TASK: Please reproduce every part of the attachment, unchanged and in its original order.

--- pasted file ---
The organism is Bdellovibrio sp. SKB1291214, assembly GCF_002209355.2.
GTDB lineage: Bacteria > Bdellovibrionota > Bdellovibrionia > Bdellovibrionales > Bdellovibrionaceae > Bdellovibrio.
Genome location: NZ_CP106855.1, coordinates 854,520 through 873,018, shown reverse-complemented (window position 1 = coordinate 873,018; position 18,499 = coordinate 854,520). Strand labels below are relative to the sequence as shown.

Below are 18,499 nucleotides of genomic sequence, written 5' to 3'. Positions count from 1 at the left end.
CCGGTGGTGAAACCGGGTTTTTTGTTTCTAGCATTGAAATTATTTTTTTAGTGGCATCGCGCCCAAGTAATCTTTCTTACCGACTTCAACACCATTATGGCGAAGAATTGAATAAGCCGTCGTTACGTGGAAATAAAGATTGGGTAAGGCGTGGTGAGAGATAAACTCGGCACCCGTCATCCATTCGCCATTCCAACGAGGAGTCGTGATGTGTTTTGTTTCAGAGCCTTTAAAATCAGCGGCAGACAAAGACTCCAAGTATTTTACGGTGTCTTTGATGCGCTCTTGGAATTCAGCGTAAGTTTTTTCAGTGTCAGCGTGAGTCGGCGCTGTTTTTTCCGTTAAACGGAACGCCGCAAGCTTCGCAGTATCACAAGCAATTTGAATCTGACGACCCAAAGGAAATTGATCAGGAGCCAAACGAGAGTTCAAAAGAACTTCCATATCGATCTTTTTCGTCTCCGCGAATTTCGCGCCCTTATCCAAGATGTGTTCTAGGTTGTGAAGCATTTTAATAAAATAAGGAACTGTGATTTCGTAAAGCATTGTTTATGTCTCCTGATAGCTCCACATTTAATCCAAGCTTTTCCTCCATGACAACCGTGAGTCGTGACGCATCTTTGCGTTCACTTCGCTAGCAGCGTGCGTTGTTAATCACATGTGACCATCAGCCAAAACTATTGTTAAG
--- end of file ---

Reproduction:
The organism is Bdellovibrio sp. SKB1291214, assembly GCF_002209355.2.
GTDB lineage: Bacteria > Bdellovibrionota > Bdellovibrionia > Bdellovibrionales > Bdellovibrionaceae > Bdellovibrio.
Genome location: NZ_CP106855.1, coordinates 854,520 through 873,018, shown reverse-complemented (window position 1 = coordinate 873,018; position 18,499 = coordinate 854,520). Strand labels below are relative to the sequence as shown.

Below are 18,499 nucleotides of genomic sequence, written 5' to 3'. Positions count from 1 at the left end.
CCGGTGGTGAAACCGGGTTTTTTGTTTCTAGCATTGAAATTATTTTTTTAGTGGCATCGCGCCCAAGTAATCTTTCTTACCGACTTCAACACCATTATGGCGAAGAATTGAATAAGCCGTCGTTACGTGGAAATAAAGATTGGGTAAGGCGTGGTGAGAGATAAACTCGGCACCCGTCATCCATTCGCCATTCCAACGAGGAGTCGTGATGTGTTTTGTTTCAGAGCCTTTAAAATCAGCGGCAGACAAAGACTCCAAGTATTTTACGGTGTCTTTGATGCGCTCTTGGAATTCAGCGTAAGTTTTTTCAGTGTCAGCGTGAGTCGGCGCTGTTTTTTCCGTTAAACGGAACGCCGCAAGCTTCGCAGTATCACAAGCAATTTGAATCTGACGACCCAAAGGAAATTGATCAGGAGCCAAACGAGAGTTCAAAAGAACTTCCATATCGATCTTTTTCGTCTCCGCGAATTTCGCGCCCTTATCCAAGATGTGTTCTAGGTTGTGAAGCATTTTAATAAAATAAGGAACTGTGATTTCGTAAAGCATTGTTTATGTCTCCTGATAGCTCCACATTTAATCCAAGCTTTTCCTCCATGACAACCGTGAGTCGTGACGCATCTTTGCGTTCACTTCGCTAGCAGCGTGCGTTGTTAATCACATGTGACCATCAGCCAAAACTATTGTTAAG